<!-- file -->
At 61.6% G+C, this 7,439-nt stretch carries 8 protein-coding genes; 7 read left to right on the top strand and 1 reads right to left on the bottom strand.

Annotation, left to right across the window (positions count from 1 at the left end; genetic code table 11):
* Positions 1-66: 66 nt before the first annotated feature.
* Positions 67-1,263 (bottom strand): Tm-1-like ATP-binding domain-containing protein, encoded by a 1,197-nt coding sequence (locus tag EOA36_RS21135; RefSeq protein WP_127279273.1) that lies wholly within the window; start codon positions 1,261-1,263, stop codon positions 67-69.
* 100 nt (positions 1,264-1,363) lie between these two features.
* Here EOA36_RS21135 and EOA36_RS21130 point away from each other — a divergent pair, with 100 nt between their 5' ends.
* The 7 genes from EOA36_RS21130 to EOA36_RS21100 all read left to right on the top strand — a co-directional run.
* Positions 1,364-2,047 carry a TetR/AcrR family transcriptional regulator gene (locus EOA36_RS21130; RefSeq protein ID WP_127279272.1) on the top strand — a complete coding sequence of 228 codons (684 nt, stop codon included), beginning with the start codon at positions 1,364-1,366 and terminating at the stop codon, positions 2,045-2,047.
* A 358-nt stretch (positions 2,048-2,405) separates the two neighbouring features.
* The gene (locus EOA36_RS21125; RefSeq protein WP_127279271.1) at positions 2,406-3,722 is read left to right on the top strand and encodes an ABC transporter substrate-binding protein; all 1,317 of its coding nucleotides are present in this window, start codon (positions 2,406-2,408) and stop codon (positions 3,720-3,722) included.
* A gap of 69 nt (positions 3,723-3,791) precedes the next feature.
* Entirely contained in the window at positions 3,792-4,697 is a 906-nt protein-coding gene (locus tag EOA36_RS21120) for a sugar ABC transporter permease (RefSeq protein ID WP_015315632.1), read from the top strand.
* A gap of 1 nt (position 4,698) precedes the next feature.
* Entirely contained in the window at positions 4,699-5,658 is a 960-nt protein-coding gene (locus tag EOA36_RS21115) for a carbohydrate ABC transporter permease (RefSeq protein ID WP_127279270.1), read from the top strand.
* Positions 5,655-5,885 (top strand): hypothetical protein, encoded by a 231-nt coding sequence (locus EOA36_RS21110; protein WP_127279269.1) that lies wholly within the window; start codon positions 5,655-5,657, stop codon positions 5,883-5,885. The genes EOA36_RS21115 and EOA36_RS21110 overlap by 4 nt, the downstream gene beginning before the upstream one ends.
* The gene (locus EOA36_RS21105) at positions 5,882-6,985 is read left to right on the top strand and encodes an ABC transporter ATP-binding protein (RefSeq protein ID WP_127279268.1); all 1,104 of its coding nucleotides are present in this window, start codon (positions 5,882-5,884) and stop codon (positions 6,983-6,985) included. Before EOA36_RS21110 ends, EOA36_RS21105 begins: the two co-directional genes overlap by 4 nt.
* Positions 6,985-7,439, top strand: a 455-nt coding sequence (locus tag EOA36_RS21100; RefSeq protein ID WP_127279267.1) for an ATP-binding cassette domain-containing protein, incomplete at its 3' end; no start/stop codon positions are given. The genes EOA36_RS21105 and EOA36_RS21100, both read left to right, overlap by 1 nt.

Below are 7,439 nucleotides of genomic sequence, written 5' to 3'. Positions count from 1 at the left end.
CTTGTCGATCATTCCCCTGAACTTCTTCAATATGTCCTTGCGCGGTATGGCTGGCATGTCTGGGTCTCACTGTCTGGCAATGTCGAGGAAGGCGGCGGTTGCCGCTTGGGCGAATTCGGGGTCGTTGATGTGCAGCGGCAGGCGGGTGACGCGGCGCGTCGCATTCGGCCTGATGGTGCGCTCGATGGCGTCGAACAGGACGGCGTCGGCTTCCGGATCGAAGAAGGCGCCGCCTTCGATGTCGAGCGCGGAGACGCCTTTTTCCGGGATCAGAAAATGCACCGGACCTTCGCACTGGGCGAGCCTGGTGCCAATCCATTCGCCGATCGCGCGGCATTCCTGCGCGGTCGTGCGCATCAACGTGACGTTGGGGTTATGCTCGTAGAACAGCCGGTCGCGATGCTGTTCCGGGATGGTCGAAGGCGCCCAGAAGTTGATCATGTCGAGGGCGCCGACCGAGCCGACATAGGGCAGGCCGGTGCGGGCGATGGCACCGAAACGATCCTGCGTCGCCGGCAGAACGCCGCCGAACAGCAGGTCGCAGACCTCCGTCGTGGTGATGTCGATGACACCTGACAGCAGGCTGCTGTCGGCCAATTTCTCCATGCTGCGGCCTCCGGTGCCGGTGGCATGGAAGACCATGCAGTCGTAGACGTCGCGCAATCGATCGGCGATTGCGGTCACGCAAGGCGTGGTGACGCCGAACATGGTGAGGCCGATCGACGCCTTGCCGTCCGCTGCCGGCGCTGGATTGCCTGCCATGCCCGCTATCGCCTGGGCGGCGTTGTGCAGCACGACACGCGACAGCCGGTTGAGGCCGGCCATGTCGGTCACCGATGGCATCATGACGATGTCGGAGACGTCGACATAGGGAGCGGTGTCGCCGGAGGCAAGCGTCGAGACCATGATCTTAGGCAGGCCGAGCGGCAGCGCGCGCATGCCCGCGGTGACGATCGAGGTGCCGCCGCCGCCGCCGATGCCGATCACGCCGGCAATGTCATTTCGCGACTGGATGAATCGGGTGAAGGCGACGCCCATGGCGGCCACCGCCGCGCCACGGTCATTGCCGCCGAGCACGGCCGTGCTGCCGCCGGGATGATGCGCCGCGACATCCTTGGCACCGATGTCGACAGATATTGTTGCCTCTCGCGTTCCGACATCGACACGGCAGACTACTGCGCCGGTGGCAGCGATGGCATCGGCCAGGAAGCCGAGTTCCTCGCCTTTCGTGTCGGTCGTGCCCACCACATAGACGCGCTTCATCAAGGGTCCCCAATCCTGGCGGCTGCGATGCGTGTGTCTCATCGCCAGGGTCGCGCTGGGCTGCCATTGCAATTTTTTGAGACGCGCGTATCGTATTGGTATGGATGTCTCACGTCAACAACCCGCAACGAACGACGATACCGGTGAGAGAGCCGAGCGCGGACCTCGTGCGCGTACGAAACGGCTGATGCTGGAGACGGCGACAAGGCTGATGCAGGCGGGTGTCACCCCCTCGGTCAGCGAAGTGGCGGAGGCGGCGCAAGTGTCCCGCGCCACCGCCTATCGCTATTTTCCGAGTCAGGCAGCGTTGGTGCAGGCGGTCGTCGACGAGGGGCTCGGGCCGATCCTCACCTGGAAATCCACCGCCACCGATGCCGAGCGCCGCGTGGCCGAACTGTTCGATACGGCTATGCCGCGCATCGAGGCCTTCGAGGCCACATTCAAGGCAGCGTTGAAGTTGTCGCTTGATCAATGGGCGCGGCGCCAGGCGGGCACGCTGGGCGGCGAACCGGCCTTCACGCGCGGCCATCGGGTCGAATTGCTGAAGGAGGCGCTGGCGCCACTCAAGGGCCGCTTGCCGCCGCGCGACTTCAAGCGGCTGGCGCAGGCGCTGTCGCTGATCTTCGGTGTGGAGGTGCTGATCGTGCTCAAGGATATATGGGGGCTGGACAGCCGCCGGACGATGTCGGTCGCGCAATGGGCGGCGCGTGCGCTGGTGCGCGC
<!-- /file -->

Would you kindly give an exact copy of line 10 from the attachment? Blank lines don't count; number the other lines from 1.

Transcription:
* The gene (locus EOA36_RS21125; RefSeq protein WP_127279271.1) at positions 2,406-3,722 is read left to right on the top strand and encodes an ABC transporter substrate-binding protein; all 1,317 of its coding nucleotides are present in this window, start codon (positions 2,406-2,408) and stop codon (positions 3,720-3,722) included.